Signs of summer’s end

For me, the first signs of summer’s end appear last thing at night and first thing in the morning. We sing in a local park most weeks, and last week we had to stop because the jackdaws were coming in to roost, and they are not quiet. The sun is setting that much earlier, and so the end of our session coincides with the start of theirs. The evenings are colder now, and what I might wear for daytime activities really isn’t warm enough for the end of the evening.

The sense of autumn creeping in is strongest in the morning. I’m awake early, when the air is cold. It reminds me of those back-to-school September mornings of my childhood, and more recently, getting James to school. I’m glad not to be doing any of that this year.

I note that the local chestnut trees are doing a lot better this year. They’ve all had some kind of disease for some time now and most years it has meant autumn comes early for them. Their leaves start turning and falling about this time, normally. I think they’ve benefited from it being such a wet summer. There’s still green in their leaves, although they are starting to turn, and the leaves themselves seem a lot less disease-ridden than usual. It’s cheering to think there might be occasional benefits from the climate chaos – clearly not enough to offset the harm being done, but enough to create little pockets of hope.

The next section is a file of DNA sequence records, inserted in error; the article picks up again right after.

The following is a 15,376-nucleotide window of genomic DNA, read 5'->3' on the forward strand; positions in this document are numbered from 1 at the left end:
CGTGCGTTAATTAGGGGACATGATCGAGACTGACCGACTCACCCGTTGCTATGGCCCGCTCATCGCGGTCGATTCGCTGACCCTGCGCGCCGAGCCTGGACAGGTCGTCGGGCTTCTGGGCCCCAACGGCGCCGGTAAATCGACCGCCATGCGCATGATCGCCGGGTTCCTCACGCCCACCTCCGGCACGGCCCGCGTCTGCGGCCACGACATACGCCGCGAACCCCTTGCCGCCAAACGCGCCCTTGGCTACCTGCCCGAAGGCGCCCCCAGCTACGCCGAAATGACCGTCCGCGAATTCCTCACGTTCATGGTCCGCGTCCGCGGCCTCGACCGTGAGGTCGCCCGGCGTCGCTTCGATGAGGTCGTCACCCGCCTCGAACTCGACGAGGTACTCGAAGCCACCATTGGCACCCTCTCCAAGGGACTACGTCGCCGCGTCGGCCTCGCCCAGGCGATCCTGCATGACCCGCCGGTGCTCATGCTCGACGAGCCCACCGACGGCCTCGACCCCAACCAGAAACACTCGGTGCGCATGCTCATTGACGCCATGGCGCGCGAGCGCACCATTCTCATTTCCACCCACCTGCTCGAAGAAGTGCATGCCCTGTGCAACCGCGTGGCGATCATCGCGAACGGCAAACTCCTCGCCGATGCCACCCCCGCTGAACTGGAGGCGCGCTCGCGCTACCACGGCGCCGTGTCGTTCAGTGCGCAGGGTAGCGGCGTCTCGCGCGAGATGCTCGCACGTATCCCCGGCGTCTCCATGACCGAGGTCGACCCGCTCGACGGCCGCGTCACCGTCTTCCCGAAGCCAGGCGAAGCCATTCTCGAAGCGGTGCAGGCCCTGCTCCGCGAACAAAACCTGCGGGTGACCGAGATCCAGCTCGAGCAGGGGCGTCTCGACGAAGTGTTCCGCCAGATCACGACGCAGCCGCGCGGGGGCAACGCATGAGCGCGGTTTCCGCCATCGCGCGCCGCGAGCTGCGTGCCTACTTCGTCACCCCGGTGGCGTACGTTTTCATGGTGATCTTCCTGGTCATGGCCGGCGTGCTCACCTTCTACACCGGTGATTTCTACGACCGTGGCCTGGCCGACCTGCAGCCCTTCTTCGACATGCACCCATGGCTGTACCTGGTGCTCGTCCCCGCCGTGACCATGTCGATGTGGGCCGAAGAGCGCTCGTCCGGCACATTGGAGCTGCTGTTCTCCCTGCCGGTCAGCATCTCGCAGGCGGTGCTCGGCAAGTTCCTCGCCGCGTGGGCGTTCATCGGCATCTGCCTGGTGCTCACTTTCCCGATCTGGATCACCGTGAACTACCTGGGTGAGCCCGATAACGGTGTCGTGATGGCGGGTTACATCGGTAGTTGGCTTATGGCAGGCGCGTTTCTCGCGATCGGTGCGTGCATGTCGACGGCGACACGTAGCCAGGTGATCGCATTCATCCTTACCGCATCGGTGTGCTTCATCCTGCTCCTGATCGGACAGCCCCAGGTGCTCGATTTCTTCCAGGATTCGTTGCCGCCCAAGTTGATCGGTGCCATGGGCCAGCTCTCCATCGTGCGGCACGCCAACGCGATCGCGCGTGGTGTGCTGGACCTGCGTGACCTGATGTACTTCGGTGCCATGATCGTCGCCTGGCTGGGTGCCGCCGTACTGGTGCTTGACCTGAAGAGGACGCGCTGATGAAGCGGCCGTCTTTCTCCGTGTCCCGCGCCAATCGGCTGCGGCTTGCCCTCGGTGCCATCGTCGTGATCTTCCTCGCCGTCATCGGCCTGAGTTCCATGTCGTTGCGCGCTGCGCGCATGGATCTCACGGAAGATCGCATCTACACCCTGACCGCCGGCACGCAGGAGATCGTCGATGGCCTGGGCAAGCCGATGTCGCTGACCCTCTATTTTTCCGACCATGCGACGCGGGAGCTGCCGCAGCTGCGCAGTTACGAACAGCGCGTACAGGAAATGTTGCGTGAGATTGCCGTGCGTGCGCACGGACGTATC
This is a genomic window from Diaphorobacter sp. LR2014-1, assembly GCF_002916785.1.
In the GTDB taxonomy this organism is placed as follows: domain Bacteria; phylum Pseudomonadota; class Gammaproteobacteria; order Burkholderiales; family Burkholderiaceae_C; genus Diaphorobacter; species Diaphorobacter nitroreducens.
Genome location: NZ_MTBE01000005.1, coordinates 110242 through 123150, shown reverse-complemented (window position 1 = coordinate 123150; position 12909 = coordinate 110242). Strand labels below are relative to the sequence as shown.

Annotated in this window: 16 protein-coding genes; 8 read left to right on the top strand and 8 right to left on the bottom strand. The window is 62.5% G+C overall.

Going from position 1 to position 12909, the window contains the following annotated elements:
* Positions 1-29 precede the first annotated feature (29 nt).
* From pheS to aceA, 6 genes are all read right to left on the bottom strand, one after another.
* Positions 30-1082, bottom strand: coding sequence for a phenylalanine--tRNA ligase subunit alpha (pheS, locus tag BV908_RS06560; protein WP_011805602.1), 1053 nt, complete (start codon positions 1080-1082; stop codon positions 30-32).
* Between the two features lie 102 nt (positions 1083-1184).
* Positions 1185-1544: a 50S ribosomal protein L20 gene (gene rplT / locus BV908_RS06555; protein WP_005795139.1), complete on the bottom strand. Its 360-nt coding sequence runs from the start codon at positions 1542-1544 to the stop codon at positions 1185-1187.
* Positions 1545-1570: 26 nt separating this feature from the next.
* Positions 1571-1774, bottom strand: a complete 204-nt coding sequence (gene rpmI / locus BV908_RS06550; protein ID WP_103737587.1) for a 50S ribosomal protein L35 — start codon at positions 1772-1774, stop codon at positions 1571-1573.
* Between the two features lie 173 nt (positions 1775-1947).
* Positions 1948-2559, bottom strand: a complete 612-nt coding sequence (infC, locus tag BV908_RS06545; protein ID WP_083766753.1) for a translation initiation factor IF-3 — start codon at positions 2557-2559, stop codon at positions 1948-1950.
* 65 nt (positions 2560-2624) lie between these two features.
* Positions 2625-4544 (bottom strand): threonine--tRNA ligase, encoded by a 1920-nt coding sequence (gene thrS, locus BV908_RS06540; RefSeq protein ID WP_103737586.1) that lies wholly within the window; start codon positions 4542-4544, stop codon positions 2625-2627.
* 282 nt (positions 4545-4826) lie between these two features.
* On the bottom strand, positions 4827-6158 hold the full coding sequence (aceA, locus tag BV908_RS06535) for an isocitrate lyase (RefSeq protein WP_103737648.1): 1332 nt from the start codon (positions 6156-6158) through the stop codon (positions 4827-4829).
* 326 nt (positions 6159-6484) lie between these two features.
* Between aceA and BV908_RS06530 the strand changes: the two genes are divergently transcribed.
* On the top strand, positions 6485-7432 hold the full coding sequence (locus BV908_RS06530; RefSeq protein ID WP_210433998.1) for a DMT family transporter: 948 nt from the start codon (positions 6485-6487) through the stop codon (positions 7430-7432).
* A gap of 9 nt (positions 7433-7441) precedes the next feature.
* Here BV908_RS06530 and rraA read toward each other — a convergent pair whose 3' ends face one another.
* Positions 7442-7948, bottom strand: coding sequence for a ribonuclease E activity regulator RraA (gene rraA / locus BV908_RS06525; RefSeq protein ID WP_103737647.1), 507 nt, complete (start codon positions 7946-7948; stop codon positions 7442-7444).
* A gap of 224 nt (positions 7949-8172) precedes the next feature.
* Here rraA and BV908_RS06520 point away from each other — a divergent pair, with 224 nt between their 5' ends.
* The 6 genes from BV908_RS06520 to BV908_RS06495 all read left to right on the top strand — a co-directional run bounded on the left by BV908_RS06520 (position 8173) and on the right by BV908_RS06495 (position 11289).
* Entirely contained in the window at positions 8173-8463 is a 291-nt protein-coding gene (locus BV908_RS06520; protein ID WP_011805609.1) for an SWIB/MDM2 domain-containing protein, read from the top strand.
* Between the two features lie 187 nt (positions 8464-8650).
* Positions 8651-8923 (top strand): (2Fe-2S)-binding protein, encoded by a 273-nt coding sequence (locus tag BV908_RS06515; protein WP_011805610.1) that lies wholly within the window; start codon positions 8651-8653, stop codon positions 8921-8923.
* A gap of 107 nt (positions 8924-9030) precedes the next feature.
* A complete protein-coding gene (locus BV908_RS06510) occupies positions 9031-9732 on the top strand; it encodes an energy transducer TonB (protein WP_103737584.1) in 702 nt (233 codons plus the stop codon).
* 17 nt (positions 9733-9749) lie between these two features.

About Nimue Brown

Druid, author, dreamer, folk enthusiast, parent, polyamourous animist, ant-fash, anti-capitalist, bisexual steampunk. Drinker of coffee, maker of puddings. Exploring life as a Pagan, seeking good and meaningful ways to be, struggling with mental health issues and worried about many things. View all posts by Nimue Brown

One response to “Signs of summer’s end

  • Becky

    I look forward to summer’s end. Where I live, the summers are brutal, and autumn doesn’t seem to arrive until November. However, with the changing climate, we received more rain than usual this year, which kept some of the intense heat away. Like you said, “an occasional benefit from the climate chaos.”

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